It depends on the song. I have some songs that are more lyric-driven and some songs that are more musically driven. “Wherever The Hammer Falls” is much more musically driven. It only has a few actual lyrics in it, lol. Both music and lyrics are very important, but I guess I’ve spent more time overall on instrumentation. I was a guitar player for hire before I ever released my own material, so I guess that says it all. Sometimes I write lyrics that speak louder than my guitar, and sometimes my guitar speaks louder than the lyrics.
How were you influenced to create your new single “Wherever the Hammer Falls”?
I wrote this song as a tool for live concerts. My band and I do several jams during my live show. Usually we would tack them on to the end of songs. The problem is they started to feel disorganized. I wanted to showcase some guitar solos but without a definite structure it just started to feel thrown together. I decided to write a song to showcase my guitar playing in a way that didn’t feel as improvised.
Being such a guitar-driven song, can you explain the arrangement process? Is it majorly constructed, or do you leave a lot of room for improvisation?
This song was very improvised. I wrote it by spending a day just soloing to no backing track or metronome at all, and I just recorded the licks that I came up with that I liked best. After that I put it into Pro Tools and gave it some structure. This is actually similar to the way I write a lot of my songs. It has to start with some type of improvisation and discovery of hooks. It could be a riff or melody line, etc… but usually the more things that come to me as improvisations the better the song sounds. Organizing the pieces together is the frustrating part, but as long as it continues to feel inspired I’m always happy with the result. Once it’s feeling complete, I go back and re-record the guitars, playing along with the drums and bass to capture the live feel.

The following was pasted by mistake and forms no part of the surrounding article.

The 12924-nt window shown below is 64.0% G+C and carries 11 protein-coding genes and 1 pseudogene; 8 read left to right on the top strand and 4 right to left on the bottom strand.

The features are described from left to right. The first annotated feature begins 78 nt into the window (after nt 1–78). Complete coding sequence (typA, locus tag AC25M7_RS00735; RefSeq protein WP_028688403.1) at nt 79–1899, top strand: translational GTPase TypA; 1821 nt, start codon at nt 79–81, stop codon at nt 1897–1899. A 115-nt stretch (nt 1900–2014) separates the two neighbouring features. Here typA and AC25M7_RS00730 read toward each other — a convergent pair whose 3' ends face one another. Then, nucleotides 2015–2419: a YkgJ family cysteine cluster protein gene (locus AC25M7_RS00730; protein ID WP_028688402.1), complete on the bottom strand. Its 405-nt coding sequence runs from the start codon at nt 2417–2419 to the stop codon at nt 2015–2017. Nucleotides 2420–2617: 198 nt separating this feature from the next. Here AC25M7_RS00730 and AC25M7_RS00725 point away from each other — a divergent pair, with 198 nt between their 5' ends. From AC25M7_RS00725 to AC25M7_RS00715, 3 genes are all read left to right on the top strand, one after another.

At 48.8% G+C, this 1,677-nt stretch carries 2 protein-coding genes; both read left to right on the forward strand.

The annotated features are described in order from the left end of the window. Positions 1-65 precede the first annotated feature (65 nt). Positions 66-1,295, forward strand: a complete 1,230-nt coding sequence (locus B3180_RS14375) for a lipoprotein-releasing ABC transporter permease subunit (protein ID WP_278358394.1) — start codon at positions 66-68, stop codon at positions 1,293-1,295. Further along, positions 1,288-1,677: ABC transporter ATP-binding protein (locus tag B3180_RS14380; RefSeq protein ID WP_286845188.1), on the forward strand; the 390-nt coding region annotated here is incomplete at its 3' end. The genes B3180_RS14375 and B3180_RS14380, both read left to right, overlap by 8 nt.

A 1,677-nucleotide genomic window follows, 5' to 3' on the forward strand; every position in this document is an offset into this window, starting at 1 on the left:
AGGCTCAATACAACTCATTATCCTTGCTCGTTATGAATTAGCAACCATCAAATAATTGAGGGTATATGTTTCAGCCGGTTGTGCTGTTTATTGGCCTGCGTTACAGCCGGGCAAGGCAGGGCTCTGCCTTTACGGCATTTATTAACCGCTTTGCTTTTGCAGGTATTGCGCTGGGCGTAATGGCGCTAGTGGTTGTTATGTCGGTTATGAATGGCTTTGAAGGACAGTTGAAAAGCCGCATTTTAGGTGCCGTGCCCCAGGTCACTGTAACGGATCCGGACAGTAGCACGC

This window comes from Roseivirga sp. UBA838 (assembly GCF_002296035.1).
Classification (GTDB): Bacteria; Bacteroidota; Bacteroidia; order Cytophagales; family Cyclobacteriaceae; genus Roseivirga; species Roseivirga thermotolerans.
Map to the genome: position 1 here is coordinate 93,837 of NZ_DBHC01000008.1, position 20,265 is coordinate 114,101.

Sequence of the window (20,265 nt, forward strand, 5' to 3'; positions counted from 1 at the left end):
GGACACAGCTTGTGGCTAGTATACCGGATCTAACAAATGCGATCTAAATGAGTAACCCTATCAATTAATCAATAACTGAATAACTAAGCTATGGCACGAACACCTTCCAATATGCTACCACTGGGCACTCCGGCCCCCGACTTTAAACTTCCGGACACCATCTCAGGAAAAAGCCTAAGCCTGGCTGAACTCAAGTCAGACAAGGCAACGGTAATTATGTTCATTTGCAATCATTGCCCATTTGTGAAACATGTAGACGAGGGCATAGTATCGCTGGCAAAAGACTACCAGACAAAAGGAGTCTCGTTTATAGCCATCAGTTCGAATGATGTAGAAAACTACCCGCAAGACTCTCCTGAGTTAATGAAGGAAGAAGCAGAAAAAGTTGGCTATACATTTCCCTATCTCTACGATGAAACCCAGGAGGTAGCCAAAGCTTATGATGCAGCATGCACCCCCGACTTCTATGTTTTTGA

Can you describe what the perfect live performance of your new single would look/be like?
It would have a big audience! As long as there’s a crowd of people that want to hear rock I think it would be amazing. I do best in bars. I’ve been playing at bars across the country since my late teens, almost a decade and I’ve loved every single show. That’s really the key, finding people that have a passion for hard rock and metal just like me, then packing them all into a room.
Is the single an introduction to a bigger project you’re setting to release? And if so, should we expect it to have the same hardcore rock sound?
Yes and Yes! I am going to be releasing a lot of new singles in 2021 and 2022. Stay tuned for much more. I have songs slated for release in June, July, August and many more in the fall. They will be hardcore rock, medium-core rock, and rock with a little sprinkle of trap.
With everything beginning to settle down, what are you most looking forward to for the rest of 2021?
I’m looking forward to finally playing live again. This pandemic has been rough for all musicians who specialize in live shows. None of us saw this coming and it was a big adjustment. I’ve done many Zoom and virtual performances but nothing beats an in-person venue. I hope to see a lot of you out in the music scene real soon.